Then to hear the Father say, “Bring the best robe and put it on him.” Think of it, a robe of white, bright as the day, pure as the light! When the Lord Jesus was transfigured on the mount, something happened not only to His countenance, something happened also to His clothes. His raiment became white as the light.
What a reward for all of us who have been completely forgiven–to have a robe like that draped around our shoulders and to be invited to walk the shining ways of glory in light transfigured clothes. We have joined all the saints of all the ages home at last with our God.
FACE TO FACE (#549) Carrie Breck (1855-1934) wrote these words in 1898
1. Face to face with Christ, my Savior, Face to face—what will it be, When with rapture I behold Him, Jesus Christ Who died for me?
2. Only faintly now I see Him, With the darkened veil between, But a blessed day is coming, When His glory shall be seen.
3. What rejoicing in His presence, When are banished grief and pain; When the crooked ways are straightened, And the dark things shall be plain.
4. Face to face—oh, blissful moment! Face to face—to see and know; Face to face with my Redeemer, Jesus Christ Who loves me so.
Chorus: Face to face I shall behold Him, Far beyond the starry sky; Face to face in all His glory, I shall see Him by and by!
5. FORGIVENESS MEANS THAT WE WILL AT LAST BE PERFECTED: those completely forgiven come as saints to heaven—“to the spirits of righteous men made perfect” (v. 23c). We join in the assembly of the perfected ones, the justified, sanctified and now at last glorified ones. The hope and longing of all our earthly struggle has been realized. We are finally free from sin in all its hideous power and presence.
We are sharing in that power of an endless life but amazingly by God’s plan we get to partake of it together with all the saints of all the ages. Though some will have preceded us by thousands of years God tells us in Hebrews 11:40, “that only together with us would they be made perfect.” The Old Testament saints waited for centuries for the perfection we received when we trusted Christ, because that came only with Christ’s death—“by one sacrifice he has made perfect forever those who are being made holy” (10:14). Because of Christ’s work we are not one whit inferior to the patriarchs, for through Christ we are all equal in righteousness!
6. FORGIVENESS MEANS THAT WE WILL BE WITH JESUS OUR SAVIOR: those completely forgiven come to JESUS OUR SAVIOR—“to Jesus the mediator of a new covenant” (v. 24a). The writer of Hebrews uses the name given to God the Son at His birth. He is seen in Hebrews as the One who destroyed the Devil ‘him that had the power of death’; and who was made like us and has felt our temptations.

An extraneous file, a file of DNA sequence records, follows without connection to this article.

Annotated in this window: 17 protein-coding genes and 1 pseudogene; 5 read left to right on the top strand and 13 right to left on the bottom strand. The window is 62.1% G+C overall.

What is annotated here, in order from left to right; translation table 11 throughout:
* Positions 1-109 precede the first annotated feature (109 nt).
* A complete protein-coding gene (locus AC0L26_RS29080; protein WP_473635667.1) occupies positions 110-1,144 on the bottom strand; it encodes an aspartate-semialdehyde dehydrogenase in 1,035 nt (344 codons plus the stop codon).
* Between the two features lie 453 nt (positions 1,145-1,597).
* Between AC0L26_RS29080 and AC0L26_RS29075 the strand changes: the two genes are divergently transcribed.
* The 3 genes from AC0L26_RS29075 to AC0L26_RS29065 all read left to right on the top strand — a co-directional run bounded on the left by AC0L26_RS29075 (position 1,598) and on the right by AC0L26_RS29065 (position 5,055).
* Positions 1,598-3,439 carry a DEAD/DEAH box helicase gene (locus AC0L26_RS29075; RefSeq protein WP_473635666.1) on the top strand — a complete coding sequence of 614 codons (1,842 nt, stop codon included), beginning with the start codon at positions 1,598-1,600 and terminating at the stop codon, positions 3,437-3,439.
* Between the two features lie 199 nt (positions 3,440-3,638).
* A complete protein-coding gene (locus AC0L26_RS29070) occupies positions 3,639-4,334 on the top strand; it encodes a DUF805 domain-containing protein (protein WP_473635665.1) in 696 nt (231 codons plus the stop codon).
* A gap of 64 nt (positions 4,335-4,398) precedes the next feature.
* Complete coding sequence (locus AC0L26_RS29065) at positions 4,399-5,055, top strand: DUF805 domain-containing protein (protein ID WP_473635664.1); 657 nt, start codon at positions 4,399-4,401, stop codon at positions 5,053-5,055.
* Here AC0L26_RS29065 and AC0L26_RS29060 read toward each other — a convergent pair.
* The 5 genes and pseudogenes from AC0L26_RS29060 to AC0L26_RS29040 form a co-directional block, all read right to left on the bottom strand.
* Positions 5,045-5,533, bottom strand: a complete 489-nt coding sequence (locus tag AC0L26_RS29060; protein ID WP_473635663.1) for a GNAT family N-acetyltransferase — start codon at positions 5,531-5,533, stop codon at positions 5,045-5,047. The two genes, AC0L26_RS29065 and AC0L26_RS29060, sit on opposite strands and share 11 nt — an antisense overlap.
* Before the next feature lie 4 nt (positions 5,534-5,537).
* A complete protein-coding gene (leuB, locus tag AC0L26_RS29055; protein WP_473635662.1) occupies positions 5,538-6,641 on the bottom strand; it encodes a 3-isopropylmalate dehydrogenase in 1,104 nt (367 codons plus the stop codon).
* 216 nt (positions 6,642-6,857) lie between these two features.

It is Jesus who invites us to boldly come to the very Throne of God and find grace and mercy. Jesus is the One through whom all things are promised us, given us, and He sustains all things.
So here in Hebrews 12:24 we at last get to fall before Jesus, Him who is our all in all. Just like the chorus we often sing declared, we find here to be true.
ALL IN ALL (Dennis Jernigan / Shepherd’s Heart music) You are my strength when I am weak; You are the treasure that I seek–You are my all in all. You took my sin, my cross, my shame, Rising again, I take your name–You are my all in all. Jesus, you’re the Lamb of God, holy is your name; Jesus, you’re the Lamb of God, holy is your name. Seeking you as a precious jewel, Lord, to give up I’d be a fool, You are my all in all. When I fall down, you pick me up, When I am dry, you fill my cup–You are my all in all. Jesus, you’re the Lamb of God, holy is your name. Jesus, you’re the Lamb of God, holy is your name.
7. FORGIVENESS MEANS THAT WE WILL FOREVER ENJOY HIS COMPLETE FORGIVENESS: those completely forgiven come to eternal forgiveness because of Christ’s blood—“and to the sprinkled blood that speaks a better word than the blood of Abel” (v. 24b). The blood of Abel cried from the ground demanding vengeance; the blood of God the Son will forever proclaim that we are completely forgiven at an infinite price we were bought by the love of God who gave His only Son to die in our place! The miracle of complete forgiveness is what Jesus said we are to celebrate in heaven forever! And complete forgiveness that David experienced and sang about in Psalm 32 is #201 in your hymnbook.
Marvelous grace of our loving Lord, Grace that exceeds our sin and our guilt! Yonder on Calvary’s mount outpoured, There where the blood of the Lamb was spilt.
Sin and despair, like the sea waves cold, Threaten the soul with infinite loss; Grace that is greater, yes, grace untold, Points to the refuge, the mighty cross. Dark is the stain that we cannot hide. What can avail to wash it away? Look! There is flowing a crimson tide, Brighter than snow you may be today.
Marvelous, infinite, matchless grace, Freely bestowed on all who believe! You that are longing to see his face, Will you this moment his grace receive?
Refrain: Grace, grace, God’s grace, Grace that will pardon and cleanse within; Grace, grace, God’s grace, Grace that is greater than all our (MY) sin!
So God’s Word tells us that those who come to Christ are completely forgiven. The writer of Hebrews says it is now our in Christ “you have come” (right now!) to these seven realities:
• To the City of God,
• To myriads of angels,
• To fellow-believers,
• To our awesome God,
• To at last be glorified,
• To Jesus our Savior,
• To complete forgiveness.
If this does not create a wellspring of thanksgiving in our hearts and make us want to march to Zion, what will?4
1 Maskil means ‘giving of instruction’. The twelve that bear this title are: Psalms 32; 42; 45; 52-55; 74; 78; 88-89; 142.
2 The Penetential Psalms are: Psalms 6; 32; 38; 51; 102; and 130.
3Hughes, R. Kent, Preaching the Word: Ephesians—The Mystery of the Body of Christ, (Wheaton, IL: Crossway Books) 1997.
4 Adapter from Hughes, R. Kent, Preaching the Word: Hebrews Vol 1&2—An Anchor for the Soul, (Westchester, IL: Crossway Books) 1998, c1993. electronic edition, in loc.